Active labor market policies in Bolivia: Impact of the Employment Support Program II

Accesible PDF image
Mar 2024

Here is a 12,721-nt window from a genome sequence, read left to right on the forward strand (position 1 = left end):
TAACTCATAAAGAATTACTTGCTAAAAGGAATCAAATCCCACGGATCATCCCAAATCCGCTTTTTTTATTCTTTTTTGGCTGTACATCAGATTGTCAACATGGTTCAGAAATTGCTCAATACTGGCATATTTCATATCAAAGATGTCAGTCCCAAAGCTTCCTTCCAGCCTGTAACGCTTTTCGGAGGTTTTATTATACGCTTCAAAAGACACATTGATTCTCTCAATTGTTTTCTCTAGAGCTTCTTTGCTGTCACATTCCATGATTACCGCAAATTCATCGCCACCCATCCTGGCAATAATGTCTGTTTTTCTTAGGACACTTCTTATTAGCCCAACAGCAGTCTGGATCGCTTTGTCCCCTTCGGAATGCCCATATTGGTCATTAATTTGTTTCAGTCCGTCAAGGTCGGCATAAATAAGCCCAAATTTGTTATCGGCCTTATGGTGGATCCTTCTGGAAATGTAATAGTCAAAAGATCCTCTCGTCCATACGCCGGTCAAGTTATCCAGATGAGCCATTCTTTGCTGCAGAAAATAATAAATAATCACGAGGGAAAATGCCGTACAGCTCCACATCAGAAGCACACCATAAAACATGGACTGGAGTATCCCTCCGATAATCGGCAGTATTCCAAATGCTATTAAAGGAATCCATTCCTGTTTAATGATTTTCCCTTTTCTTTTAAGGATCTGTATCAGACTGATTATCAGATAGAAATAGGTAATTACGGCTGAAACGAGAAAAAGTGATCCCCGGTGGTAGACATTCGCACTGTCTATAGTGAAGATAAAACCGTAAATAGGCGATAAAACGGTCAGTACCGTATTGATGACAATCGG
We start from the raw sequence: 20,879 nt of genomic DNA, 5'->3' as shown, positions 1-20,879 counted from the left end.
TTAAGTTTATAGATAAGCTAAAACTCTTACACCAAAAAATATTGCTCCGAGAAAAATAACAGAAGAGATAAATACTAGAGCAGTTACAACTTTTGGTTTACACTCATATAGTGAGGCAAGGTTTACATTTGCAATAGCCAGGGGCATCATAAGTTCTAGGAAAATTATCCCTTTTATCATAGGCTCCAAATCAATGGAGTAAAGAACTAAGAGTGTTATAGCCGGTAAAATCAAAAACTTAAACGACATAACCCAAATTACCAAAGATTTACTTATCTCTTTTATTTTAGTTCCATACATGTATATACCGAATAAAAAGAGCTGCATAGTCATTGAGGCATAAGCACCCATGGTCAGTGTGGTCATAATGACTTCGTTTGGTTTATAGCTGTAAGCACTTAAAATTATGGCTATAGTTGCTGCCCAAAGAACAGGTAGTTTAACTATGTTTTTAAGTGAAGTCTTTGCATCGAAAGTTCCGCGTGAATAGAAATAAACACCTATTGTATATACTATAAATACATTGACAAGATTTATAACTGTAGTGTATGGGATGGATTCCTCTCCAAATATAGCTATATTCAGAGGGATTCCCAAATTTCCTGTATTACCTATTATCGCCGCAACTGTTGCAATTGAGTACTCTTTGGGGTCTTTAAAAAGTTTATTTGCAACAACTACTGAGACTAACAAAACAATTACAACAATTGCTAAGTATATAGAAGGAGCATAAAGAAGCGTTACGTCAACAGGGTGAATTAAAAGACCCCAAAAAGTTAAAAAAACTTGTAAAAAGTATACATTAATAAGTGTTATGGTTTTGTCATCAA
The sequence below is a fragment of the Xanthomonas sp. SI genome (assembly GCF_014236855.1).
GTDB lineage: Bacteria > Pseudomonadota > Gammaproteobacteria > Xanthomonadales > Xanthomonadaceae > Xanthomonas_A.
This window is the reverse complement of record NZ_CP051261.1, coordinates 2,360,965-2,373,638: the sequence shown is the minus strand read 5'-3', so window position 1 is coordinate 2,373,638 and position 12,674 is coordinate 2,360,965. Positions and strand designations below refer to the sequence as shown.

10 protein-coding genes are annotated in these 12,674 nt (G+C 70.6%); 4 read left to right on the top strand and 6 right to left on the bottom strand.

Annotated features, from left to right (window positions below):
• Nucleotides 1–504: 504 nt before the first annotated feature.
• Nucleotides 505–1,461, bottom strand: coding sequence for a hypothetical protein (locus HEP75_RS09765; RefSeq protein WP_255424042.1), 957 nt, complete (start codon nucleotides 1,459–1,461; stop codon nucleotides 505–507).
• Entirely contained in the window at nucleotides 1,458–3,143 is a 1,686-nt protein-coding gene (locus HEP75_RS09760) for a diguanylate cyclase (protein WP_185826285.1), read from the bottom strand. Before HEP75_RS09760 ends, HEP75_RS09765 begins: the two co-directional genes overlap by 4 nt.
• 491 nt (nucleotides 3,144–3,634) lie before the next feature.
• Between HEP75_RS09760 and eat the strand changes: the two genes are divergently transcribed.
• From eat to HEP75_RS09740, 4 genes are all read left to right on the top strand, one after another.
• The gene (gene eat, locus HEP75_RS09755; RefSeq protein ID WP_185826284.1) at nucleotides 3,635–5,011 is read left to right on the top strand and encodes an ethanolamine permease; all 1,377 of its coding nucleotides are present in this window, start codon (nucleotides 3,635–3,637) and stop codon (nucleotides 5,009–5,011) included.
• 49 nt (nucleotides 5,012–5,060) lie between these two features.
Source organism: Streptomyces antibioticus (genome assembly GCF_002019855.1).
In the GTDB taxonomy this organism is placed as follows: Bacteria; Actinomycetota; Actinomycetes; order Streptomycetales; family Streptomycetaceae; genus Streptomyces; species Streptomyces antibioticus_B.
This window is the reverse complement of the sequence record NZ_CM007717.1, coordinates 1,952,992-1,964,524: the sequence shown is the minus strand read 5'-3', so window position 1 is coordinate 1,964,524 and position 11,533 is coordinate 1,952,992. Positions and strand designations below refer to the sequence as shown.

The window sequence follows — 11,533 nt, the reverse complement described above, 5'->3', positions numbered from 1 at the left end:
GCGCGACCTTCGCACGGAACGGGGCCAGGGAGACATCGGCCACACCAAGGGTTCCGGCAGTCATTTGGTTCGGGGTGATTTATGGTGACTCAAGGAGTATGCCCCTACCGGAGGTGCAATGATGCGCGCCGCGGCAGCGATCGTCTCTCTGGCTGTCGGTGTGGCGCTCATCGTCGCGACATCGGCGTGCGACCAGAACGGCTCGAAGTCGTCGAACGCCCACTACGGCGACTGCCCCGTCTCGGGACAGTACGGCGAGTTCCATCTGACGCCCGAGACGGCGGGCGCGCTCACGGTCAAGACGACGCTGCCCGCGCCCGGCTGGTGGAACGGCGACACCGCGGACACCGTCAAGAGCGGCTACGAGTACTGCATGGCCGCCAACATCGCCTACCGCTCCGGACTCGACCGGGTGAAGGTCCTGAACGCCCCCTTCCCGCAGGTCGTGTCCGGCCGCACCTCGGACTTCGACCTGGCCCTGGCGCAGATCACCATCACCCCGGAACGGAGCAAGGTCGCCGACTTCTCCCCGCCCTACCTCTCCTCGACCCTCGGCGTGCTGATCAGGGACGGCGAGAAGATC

Active labor market policies are a set of public policy instruments that seek to promote labor market integration, especially for groups with low levels of employability and income. Evidence indicates that these policies have been effective in promoting access to quality jobs in Latin America and the Caribbean (Urzúa & Puentes, 2010; Card et al., 2010, 2018; Escudero, 2018; Escudero et al., 2019; Carranza & Mckenzie, 2023). The Employment Support Program (PAE), implemented by the Plurinational Employment Service of Bolivia (SPEBO) under the Ministry of Labor, Employment and Social Welfare (MTEPS), and supported by the Inter-American Development Bank (IDB) since 2010 through a loan contract, is part of this type of policy. PAE I is an earlier version of the program that was approved in 2010, implemented between 2011 and 2018, while PAE II was approved in 2016, and implemented between 2018 and 2022. The general objective of the Employment Support Program II was to improve the labor market insertion of job seekers accessing the Bolivian Public Employment Service in formal economic units. The specific objectives were: (i) to strengthen the positioning of the Bolivian Public Employment Service; and (ii) to improve the effectiveness of service delivery to job seekers accessing the Bolivian Public Employment Service. We analyzed the impact of PAE II on employment, employment in formal economic units and monthly income in Bolivia. We opted for a quasi-experimental approach due to the non-random nature of the assignment of participants to the program: access to the program is universal and the selection of candidates from the lists prepared by the SPEBO is discretionary on the part of the firms. To identify the causal impact of the program, we combine survey data from beneficiaries and non-beneficiaries, with an empirical strategy that resorts to extensions of difference-in-differences models. The use of this estimation strategy is that, in order to see if the program really has an impact on income and employment, we cannot simply compare the income or employment of those who participated in PAE II with those who did not, as there may be many other differences between these two groups that affect the results. This is where we need a counterfactual: an estimate of the employment history that would have been followed by PAE II participants had they not participated in the program. The difference-in-differences model, under certain assumptions, allows us to estimate the counterfactual, and thus to identify the causal impact that the program had on those who participated in it. We find that participation in PAE II -which offers labor intermediation, direct subsidy and on-site training for three months- increases the probability of obtaining a job by 14 pp, with this effect being stronger in women (14.8 pp) compared to men (14 pp). In terms of employment in formal economic units, the employment rate increases by 14.9 pp, being higher in women (14.9 pp) than in men (14.3 pp). The monthly income of active beneficiaries will increase by 9.5%. This effect is greater in women, with an increase in income of 11.7% compared to 8.1% in men. The impact of PAE II is particularly strong in the short term and decreasing over time, however, it has a positive and significant impact on both employment and income up to 24 months after starting the program. The results indicate that PAE II has effectively reduced barriers to access to the formal labor market in Bolivia and has improved the income trajectory of beneficiaries. This is seen in the increase in the probability of finding employment in formal economic units and an improvement in monthly income, suggesting an increase in the productivity of active beneficiaries. This increase in productivity is aligned with the in-plant training component of the program. These findings are consistent with previous evaluations of the program that also suggest positive impacts on beneficiaries, especially on employment (Novella & Valencia, 2022). Our findings are in line with the literature that indicates that well-designed, targeted, and incentivized training and labor intermediation programs tend to generate sustainable improvements in labor outcomes, especially for groups that traditionally have restricted access to the labor market.